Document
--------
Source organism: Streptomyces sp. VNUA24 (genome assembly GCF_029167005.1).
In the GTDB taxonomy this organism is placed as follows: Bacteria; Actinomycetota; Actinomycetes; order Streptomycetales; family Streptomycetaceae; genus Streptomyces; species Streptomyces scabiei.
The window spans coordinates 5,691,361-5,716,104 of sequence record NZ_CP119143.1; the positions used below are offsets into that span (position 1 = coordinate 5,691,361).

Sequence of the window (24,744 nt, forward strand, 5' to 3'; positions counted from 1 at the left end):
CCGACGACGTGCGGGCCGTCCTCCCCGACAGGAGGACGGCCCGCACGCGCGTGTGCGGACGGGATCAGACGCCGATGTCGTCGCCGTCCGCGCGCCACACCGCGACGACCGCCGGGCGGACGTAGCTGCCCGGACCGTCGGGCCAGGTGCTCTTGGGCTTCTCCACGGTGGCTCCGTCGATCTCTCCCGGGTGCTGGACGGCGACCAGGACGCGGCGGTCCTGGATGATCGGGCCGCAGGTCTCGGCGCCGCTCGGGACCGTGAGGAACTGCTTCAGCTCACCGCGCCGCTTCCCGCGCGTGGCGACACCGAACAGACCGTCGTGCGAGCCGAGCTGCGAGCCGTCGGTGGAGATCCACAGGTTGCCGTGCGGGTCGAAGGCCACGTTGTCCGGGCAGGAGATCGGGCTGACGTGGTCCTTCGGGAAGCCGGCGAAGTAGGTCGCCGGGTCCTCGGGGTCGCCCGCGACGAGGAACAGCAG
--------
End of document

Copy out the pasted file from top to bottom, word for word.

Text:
Source organism: Streptomyces sp. VNUA24 (genome assembly GCF_029167005.1).
In the GTDB taxonomy this organism is placed as follows: Bacteria; Actinomycetota; Actinomycetes; order Streptomycetales; family Streptomycetaceae; genus Streptomyces; species Streptomyces scabiei.
The window spans coordinates 5,691,361-5,716,104 of sequence record NZ_CP119143.1; the positions used below are offsets into that span (position 1 = coordinate 5,691,361).

Sequence of the window (24,744 nt, forward strand, 5' to 3'; positions counted from 1 at the left end):
CCGACGACGTGCGGGCCGTCCTCCCCGACAGGAGGACGGCCCGCACGCGCGTGTGCGGACGGGATCAGACGCCGATGTCGTCGCCGTCCGCGCGCCACACCGCGACGACCGCCGGGCGGACGTAGCTGCCCGGACCGTCGGGCCAGGTGCTCTTGGGCTTCTCCACGGTGGCTCCGTCGATCTCTCCCGGGTGCTGGACGGCGACCAGGACGCGGCGGTCCTGGATGATCGGGCCGCAGGTCTCGGCGCCGCTCGGGACCGTGAGGAACTGCTTCAGCTCACCGCGCCGCTTCCCGCGCGTGGCGACACCGAACAGACCGTCGTGCGAGCCGAGCTGCGAGCCGTCGGTGGAGATCCACAGGTTGCCGTGCGGGTCGAAGGCCACGTTGTCCGGGCAGGAGATCGGGCTGACGTGGTCCTTCGGGAAGCCGGCGAAGTAGGTCGCCGGGTCCTCGGGGTCGCCCGCGACGAGGAACAGCAG